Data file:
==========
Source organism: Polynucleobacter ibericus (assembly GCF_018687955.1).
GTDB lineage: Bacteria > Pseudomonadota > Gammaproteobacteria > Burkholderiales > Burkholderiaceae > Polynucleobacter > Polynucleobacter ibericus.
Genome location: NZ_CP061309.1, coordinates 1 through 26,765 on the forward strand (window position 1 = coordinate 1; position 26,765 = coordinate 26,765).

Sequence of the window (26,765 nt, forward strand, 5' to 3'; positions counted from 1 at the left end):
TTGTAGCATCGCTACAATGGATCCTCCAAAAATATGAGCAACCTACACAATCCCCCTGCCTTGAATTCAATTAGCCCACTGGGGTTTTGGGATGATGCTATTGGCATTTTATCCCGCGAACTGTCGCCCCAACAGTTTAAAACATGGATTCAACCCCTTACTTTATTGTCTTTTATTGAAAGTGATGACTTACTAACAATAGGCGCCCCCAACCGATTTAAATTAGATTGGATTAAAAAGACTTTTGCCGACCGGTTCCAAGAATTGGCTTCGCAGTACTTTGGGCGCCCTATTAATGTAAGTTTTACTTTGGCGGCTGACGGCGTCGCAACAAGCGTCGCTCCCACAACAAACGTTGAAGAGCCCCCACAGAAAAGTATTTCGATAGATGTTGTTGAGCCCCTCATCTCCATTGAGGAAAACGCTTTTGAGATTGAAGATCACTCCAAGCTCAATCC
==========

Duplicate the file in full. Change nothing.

Source organism: Polynucleobacter ibericus (assembly GCF_018687955.1).
GTDB lineage: Bacteria > Pseudomonadota > Gammaproteobacteria > Burkholderiales > Burkholderiaceae > Polynucleobacter > Polynucleobacter ibericus.
Genome location: NZ_CP061309.1, coordinates 1 through 26,765 on the forward strand (window position 1 = coordinate 1; position 26,765 = coordinate 26,765).

Sequence of the window (26,765 nt, forward strand, 5' to 3'; positions counted from 1 at the left end):
TTGTAGCATCGCTACAATGGATCCTCCAAAAATATGAGCAACCTACACAATCCCCCTGCCTTGAATTCAATTAGCCCACTGGGGTTTTGGGATGATGCTATTGGCATTTTATCCCGCGAACTGTCGCCCCAACAGTTTAAAACATGGATTCAACCCCTTACTTTATTGTCTTTTATTGAAAGTGATGACTTACTAACAATAGGCGCCCCCAACCGATTTAAATTAGATTGGATTAAAAAGACTTTTGCCGACCGGTTCCAAGAATTGGCTTCGCAGTACTTTGGGCGCCCTATTAATGTAAGTTTTACTTTGGCGGCTGACGGCGTCGCAACAAGCGTCGCTCCCACAACAAACGTTGAAGAGCCCCCACAGAAAAGTATTTCGATAGATGTTGTTGAGCCCCTCATCTCCATTGAGGAAAACGCTTTTGAGATTGAAGATCACTCCAAGCTCAATCC